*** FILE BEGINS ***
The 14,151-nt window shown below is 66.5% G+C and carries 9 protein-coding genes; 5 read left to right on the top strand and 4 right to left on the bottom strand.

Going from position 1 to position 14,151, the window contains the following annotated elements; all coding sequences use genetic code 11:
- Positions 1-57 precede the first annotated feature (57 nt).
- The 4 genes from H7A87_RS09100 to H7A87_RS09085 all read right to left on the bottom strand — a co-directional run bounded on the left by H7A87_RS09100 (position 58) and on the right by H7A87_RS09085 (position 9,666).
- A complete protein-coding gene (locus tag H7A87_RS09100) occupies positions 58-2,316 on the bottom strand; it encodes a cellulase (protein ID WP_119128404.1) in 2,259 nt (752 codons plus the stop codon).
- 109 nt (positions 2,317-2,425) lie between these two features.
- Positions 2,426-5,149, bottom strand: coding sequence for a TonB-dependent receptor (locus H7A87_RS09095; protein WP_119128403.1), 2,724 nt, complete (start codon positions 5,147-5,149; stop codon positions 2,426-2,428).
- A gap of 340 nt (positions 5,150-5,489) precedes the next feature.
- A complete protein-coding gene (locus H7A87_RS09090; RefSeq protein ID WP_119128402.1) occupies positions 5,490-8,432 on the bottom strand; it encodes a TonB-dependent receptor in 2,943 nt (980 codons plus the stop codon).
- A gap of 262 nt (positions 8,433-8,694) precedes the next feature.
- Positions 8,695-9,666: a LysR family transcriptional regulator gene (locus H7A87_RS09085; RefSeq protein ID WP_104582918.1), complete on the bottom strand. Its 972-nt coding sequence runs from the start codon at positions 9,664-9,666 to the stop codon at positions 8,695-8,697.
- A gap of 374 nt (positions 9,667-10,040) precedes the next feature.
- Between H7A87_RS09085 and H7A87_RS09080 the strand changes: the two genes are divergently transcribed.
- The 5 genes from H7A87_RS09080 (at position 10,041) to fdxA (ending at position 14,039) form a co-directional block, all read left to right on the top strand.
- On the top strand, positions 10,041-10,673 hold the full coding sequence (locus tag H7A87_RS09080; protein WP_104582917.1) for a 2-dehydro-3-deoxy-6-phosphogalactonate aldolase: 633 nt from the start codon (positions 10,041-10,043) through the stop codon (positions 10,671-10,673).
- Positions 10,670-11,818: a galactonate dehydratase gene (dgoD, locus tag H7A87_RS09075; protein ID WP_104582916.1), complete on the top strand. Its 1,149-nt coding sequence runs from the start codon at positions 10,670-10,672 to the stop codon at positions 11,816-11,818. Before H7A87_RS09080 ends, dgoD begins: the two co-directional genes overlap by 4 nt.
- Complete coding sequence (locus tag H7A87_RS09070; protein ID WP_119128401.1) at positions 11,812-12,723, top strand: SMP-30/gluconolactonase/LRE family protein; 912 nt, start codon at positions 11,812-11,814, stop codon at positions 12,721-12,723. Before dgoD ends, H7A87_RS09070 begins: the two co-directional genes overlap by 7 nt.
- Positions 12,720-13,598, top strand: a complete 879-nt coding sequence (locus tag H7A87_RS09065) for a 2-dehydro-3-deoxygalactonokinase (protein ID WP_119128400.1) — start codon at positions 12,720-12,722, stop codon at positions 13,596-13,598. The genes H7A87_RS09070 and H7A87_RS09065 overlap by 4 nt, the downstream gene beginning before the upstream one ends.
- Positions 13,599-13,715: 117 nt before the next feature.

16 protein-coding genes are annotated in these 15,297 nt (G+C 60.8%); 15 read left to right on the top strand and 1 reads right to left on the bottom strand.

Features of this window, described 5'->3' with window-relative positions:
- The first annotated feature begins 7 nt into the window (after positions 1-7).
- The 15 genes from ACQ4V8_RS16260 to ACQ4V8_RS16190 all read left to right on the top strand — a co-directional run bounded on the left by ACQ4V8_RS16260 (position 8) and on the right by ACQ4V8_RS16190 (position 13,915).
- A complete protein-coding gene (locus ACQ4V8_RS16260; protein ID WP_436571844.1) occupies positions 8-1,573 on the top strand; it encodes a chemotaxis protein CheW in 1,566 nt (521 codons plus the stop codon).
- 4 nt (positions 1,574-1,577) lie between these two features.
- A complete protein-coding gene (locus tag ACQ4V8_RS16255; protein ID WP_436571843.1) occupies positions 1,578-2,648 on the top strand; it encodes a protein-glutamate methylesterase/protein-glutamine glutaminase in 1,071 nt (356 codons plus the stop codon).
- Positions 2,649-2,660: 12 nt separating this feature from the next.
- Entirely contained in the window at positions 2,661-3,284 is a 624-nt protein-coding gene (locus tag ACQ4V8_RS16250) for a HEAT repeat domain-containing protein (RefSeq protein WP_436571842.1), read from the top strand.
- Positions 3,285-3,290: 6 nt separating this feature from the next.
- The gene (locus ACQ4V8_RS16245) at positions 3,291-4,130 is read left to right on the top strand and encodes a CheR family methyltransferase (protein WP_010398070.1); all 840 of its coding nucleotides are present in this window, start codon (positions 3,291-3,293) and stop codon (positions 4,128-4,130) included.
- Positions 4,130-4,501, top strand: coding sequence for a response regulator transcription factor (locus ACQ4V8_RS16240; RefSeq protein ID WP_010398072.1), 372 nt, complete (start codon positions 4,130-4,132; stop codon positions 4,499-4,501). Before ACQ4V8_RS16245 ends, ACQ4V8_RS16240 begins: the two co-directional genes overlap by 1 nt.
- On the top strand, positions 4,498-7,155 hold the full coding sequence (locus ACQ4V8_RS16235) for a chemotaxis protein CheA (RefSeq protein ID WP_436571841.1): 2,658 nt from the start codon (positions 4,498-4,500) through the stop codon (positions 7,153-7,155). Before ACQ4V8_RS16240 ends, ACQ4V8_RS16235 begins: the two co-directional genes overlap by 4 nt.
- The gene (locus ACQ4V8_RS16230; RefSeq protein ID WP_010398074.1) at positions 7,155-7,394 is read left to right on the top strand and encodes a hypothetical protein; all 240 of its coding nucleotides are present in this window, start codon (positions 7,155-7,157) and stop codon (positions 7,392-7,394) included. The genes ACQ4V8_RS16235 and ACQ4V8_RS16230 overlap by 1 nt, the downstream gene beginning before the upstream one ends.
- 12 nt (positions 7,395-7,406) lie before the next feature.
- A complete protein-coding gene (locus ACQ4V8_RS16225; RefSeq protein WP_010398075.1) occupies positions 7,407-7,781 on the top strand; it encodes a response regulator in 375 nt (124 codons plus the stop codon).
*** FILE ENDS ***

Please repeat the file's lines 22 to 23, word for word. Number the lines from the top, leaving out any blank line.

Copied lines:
- The first annotated feature begins 7 nt into the window (after positions 1-7).
- The 15 genes from ACQ4V8_RS16260 to ACQ4V8_RS16190 all read left to right on the top strand — a co-directional run bounded on the left by ACQ4V8_RS16260 (position 8) and on the right by ACQ4V8_RS16190 (position 13,915).